Exploring Misinformation in Visual Design Echoed in the Social Web

By Charmaine Banach.

Published by The International Journal of Design in Society

Format Price
Article: Print $US10.00
Published online: April 11, 2014 $US5.00

Misinformation can be defined as false information with the intent to deceive an audience. This can be seen in food labels that claim a product is “lite” implying calorie reduction when that product may not have fewer calories than similar foods. Marketing efforts seem to embrace tactics that play on a person’s emotions rather than offering concrete information about a product or service. Online reviews were supposed to circumvent marketing, giving unbiased opinion power to the consumers. Facebook and Pint rest were supposed to be purely social endeavors that did not mix business ventures or news. The social web increasingly offers less trustworthy information yet is more trusted by its users. A similar paradox is seen in the world of visual and graphic design.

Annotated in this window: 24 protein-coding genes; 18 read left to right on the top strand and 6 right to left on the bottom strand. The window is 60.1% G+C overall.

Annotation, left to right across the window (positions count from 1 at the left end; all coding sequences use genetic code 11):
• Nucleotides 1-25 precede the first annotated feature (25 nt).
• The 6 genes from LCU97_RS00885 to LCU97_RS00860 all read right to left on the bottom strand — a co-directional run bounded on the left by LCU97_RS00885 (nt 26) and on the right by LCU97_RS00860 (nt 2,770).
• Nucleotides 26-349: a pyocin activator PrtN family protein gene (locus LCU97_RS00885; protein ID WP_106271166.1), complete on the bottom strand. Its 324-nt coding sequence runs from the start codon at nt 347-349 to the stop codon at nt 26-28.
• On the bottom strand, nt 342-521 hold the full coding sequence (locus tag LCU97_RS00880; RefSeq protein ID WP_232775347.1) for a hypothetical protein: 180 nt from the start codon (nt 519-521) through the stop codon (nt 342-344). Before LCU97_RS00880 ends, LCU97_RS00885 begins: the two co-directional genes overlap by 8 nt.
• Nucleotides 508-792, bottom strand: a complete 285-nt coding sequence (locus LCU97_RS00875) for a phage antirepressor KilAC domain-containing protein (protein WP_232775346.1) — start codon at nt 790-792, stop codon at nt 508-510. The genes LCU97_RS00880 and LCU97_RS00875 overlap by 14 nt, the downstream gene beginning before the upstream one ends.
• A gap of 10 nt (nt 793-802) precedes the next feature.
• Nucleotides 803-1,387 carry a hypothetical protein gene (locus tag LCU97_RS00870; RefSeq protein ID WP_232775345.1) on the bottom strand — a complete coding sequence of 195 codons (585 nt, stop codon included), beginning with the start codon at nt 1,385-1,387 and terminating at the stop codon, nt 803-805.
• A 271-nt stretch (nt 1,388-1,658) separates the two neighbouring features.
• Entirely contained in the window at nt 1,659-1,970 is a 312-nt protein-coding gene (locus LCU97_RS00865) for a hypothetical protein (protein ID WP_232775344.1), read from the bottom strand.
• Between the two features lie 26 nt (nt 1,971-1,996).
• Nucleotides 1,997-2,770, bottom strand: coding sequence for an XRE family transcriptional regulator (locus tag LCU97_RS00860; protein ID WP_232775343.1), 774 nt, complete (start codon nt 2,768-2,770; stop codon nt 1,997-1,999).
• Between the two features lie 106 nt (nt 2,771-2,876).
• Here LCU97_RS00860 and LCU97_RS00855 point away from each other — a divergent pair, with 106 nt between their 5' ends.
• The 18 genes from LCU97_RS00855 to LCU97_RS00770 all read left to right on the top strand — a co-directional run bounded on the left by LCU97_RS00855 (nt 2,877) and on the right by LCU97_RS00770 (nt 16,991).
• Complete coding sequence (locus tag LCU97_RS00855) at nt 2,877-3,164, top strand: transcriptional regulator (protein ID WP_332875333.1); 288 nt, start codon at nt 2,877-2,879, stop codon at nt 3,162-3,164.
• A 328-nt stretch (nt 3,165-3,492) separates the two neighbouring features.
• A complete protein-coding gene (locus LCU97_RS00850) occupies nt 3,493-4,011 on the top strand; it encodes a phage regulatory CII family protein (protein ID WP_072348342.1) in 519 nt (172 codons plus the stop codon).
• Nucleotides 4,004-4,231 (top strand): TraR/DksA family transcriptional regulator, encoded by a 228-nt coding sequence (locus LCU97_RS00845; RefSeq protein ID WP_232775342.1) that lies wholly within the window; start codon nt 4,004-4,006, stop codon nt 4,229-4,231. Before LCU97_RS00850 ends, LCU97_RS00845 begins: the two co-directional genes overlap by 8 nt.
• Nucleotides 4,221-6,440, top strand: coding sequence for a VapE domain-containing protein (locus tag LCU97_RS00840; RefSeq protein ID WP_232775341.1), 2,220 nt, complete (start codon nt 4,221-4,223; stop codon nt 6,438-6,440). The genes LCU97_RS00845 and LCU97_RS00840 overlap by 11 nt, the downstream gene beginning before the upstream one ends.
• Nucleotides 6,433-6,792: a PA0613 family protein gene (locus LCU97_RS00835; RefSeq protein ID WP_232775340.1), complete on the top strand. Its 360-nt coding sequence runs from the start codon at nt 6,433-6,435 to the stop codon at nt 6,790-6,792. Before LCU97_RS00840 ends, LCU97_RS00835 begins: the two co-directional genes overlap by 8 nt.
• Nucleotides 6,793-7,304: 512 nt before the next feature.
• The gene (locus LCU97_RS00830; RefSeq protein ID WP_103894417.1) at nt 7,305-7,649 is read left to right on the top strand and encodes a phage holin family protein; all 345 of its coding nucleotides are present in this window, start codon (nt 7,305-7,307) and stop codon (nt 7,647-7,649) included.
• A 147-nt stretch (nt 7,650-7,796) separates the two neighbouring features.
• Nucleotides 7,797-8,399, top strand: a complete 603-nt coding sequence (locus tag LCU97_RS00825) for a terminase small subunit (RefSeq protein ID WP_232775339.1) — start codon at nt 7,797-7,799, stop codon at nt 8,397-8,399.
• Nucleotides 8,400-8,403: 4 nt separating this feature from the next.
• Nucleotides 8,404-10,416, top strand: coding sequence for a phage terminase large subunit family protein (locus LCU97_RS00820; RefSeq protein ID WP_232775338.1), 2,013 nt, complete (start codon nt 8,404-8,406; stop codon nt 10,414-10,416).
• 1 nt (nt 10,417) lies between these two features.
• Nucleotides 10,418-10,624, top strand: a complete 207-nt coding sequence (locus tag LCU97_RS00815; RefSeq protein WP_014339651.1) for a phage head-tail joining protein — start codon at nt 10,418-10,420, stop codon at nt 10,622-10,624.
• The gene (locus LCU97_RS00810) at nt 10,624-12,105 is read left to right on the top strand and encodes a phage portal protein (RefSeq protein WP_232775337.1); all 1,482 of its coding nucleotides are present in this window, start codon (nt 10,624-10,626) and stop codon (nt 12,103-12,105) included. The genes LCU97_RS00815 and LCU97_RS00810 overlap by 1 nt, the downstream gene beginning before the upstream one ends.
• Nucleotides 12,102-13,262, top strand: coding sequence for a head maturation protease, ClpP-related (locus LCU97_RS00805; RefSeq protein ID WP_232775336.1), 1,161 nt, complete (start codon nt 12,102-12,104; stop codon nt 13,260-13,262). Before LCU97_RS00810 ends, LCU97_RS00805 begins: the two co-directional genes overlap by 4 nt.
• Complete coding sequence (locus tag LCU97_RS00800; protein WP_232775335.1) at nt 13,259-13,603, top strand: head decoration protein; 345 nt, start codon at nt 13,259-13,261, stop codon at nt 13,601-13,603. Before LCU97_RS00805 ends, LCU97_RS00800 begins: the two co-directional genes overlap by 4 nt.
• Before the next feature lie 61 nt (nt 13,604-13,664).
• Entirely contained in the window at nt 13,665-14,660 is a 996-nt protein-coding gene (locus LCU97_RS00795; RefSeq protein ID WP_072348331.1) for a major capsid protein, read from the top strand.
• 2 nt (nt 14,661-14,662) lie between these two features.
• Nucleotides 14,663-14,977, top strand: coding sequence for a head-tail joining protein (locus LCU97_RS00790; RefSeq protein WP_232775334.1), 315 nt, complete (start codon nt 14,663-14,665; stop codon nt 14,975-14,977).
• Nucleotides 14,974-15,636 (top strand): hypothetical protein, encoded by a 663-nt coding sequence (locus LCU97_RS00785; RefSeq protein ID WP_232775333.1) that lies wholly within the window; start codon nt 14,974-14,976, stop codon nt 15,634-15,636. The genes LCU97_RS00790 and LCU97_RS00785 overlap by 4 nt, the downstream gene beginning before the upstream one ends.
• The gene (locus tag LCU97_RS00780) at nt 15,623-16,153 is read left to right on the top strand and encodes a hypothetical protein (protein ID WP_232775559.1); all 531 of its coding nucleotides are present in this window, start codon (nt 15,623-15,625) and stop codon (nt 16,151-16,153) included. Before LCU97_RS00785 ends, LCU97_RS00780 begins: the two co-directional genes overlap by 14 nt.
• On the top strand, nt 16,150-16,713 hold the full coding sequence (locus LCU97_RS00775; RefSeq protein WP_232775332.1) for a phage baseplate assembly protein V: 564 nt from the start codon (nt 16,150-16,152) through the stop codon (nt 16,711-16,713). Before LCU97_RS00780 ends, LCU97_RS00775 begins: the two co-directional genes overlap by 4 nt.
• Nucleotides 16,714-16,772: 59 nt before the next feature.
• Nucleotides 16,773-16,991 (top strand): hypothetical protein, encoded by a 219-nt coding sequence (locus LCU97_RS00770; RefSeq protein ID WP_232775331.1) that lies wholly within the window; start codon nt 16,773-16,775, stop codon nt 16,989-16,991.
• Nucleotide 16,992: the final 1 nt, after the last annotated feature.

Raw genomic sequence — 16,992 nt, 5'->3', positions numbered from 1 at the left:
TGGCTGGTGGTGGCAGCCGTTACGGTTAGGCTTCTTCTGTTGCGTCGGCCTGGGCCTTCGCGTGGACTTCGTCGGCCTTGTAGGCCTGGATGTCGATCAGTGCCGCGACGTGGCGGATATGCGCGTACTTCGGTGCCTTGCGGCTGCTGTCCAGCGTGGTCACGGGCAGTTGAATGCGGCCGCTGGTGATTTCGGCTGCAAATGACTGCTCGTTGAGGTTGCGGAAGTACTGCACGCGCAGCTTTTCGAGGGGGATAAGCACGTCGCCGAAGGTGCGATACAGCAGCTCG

Keywords: Interaction, Social, Web

The International Journal of Design in Society, Volume 7, Issue 2, April 2014, pp.103-110. Article: Print (Spiral Bound). Published online: April 11, 2014 (Article: Electronic (PDF File; 416.887KB)).

Professor Charmaine Banach

Assistant Professor, Interactive Digital Design, Quinnipiac University, Hamden, CT, USA

Throughout her fifteen years of professional experience in the design industry, I have worked as a web designer, animator, and educator, both nationally and internationally, for her own and other design studios. She is also active in the local design community and hold a position on the AIGA Connecticut Executive Board of Directors as the membership director. She currently holds a tenure track position at Quinnipiac University in interactive digital design. Previously, Banach taught at Youngstown State University, the University of Iowa, and the Pittsburgh Art Institute online.